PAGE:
The description of the Phi line of amps on VAC's website boldly compares their sound with that normally associated with solid-state: "The Phi amplifiers produce the areas of beauty typically associated with good vacuum tube designs, but also go well beyond this, producing bass impact, speed, and dynamics that have converted many adherents of solid-state design." And, a bit further down the page: "You will hear the punch and control normally associated with solid-state amplifiers. . . ."
I heartily agree. Kevin Hayes has created something startling in the Phi 200, his latest tubed amplifier. The authorial voice that emerges from it produces a quality of precision -- in imaging, microdetail, microdynamics, transient speed, treble extension, and bass grip, all within a generous soundstage -- that many think is possible only with solid-state designs. This ain't your Daddy's Oldsmobile, people.
The Phi 200 is a 100Wpc power amplifier with speaker taps for loads of 1-2, 2-4, and 4-8 ohms. Its tube complement consists of four KT88s and four 6SN7s. Though it can be easily converted for use as a 200W monoblock via a mode switch on the rear panel, I never used it that way. Fully balanced in its circuitry, the Phi 200 has both XLR and RCA input modes, and its gains are a claimed 36dB single-ended or 30dB balanced. The input and driver stages are the class-A, direct-coupled, low-mu triode circuits originally developed for VAC's Phi 300 amp (150Wpc). The bandwidth claims are impressive: 13Hz-70kHz power bandwidth and a frequency response of 4Hz-75kHz.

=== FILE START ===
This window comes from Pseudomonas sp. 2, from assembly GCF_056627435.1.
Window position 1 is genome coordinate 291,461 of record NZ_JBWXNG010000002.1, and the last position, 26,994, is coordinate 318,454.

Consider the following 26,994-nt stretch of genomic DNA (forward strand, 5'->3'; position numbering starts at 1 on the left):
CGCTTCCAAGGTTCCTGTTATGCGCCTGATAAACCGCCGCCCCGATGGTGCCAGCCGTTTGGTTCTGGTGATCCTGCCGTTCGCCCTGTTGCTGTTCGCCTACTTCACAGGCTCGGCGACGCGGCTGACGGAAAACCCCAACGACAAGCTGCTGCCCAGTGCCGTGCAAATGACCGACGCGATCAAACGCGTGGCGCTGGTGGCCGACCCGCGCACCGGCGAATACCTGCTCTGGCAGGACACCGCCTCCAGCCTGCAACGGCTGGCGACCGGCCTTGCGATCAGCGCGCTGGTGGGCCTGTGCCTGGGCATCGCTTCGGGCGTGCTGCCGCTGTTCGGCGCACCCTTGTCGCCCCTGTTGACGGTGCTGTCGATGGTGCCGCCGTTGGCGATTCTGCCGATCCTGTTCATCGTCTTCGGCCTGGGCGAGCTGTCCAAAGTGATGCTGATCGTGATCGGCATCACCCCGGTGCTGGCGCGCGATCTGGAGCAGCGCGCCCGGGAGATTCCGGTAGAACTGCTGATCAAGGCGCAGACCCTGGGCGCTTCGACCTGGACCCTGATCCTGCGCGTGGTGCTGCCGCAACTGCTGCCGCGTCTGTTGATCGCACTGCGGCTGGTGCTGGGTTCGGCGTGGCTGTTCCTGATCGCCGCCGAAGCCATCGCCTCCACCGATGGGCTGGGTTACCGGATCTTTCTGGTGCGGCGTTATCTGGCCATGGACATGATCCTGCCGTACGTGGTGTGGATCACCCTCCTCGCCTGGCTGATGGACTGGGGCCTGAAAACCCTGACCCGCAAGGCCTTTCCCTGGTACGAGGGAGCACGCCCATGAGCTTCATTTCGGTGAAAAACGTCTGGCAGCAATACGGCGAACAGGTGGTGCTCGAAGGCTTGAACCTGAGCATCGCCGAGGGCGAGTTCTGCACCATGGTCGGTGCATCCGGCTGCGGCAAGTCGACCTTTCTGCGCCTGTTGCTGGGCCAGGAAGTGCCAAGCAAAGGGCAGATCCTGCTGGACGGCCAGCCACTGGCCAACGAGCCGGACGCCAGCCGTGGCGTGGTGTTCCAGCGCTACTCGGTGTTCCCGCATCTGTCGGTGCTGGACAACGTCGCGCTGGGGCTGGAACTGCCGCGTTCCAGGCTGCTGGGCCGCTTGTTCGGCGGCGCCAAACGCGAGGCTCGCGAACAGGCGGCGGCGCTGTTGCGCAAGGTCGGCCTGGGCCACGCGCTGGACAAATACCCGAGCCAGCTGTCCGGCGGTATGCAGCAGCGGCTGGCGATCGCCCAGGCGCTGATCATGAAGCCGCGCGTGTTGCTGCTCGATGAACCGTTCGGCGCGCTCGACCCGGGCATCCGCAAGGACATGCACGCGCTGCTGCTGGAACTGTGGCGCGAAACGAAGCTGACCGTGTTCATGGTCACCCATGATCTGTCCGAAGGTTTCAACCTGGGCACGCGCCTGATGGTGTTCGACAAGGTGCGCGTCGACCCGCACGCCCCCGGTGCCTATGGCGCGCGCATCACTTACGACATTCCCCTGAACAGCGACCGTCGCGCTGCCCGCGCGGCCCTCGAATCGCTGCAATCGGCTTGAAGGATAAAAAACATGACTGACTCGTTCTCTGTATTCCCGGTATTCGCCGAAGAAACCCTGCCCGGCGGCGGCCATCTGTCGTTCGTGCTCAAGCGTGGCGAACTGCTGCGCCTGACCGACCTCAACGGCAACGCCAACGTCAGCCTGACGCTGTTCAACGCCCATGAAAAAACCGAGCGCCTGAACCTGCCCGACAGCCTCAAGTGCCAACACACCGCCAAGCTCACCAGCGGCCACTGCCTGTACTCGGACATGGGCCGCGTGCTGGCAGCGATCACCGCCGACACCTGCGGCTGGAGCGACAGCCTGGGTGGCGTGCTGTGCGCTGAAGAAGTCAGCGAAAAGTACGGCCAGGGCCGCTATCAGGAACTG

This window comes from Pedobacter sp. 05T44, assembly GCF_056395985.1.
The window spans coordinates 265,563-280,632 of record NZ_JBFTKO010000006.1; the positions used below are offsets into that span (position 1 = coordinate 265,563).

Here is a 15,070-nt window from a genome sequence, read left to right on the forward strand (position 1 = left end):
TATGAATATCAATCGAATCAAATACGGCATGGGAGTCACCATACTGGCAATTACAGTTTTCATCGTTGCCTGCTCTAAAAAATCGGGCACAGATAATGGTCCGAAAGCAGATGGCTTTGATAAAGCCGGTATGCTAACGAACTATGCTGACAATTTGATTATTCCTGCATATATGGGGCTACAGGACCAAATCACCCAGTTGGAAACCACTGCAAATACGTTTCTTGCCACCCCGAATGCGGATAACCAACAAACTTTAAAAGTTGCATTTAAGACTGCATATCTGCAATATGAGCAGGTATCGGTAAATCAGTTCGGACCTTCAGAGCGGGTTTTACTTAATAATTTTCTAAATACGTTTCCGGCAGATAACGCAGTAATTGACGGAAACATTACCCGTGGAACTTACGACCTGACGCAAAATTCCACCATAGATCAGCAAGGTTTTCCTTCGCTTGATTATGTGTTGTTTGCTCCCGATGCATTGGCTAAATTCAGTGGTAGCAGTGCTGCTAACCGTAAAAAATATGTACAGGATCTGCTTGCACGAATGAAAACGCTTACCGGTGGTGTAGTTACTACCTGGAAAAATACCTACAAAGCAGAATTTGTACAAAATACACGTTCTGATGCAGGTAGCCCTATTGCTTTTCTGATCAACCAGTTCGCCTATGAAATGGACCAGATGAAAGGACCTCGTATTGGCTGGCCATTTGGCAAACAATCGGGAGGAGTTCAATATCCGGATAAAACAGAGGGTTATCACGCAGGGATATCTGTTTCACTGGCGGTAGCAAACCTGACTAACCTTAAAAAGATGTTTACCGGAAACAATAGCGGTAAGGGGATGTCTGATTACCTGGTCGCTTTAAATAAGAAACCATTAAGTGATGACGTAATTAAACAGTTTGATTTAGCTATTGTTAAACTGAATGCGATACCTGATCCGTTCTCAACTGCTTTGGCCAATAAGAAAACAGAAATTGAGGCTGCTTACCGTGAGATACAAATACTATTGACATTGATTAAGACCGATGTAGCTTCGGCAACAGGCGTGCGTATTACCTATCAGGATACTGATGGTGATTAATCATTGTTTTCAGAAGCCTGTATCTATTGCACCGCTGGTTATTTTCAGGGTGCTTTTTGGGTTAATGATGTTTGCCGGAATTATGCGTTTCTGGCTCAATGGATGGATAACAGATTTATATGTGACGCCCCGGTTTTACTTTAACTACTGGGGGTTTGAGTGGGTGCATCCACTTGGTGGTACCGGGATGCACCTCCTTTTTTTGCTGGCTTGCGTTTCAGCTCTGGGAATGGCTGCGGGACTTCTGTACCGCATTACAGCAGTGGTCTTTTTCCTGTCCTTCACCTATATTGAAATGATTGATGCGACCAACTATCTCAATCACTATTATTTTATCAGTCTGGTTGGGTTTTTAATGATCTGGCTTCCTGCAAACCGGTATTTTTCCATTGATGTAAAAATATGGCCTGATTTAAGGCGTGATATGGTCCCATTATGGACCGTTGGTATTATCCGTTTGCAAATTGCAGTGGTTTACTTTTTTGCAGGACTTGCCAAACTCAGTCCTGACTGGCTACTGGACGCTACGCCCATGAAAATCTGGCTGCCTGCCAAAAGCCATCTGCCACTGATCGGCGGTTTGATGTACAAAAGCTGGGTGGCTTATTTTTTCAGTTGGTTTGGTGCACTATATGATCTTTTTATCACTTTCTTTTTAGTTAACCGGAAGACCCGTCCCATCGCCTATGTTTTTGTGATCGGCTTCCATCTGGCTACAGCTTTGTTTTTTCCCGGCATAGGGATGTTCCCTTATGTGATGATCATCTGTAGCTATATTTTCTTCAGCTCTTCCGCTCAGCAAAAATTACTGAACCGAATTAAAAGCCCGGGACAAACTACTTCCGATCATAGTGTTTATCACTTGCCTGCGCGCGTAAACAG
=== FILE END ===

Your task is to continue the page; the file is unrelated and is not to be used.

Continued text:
The Phi 200 is large -- 17.8"W x 8.75"H x 17.8"D -- and weighs 90 pounds. Most of its weight is in the rear, where the massive, custom-wound transformers are mounted. The nonmagnetic chassis is 2.4mm thick and comes in an impressive black powdercoat. The 9mm-thick faceplate comes in black lacquer with gold flecks, or silver lacquer with the chassis in contrasting black powdercoat. The VAC logo, on a handsome piece of recessed glass on the front panel, is backlit in blue when the amp is switched on. All in all, the look is clean, post-utilitarian, and very attractive.
The Phi 200, introduced at the 2008 Rocky Mountain Audio Fest, was developed from the Phi 300 stereo amplifier (now the Phi 300.1a in current iteration), which Kevin Hayes had created in 2006. "It brings the Phi technology to a price point accessible to more people," he told me by phone.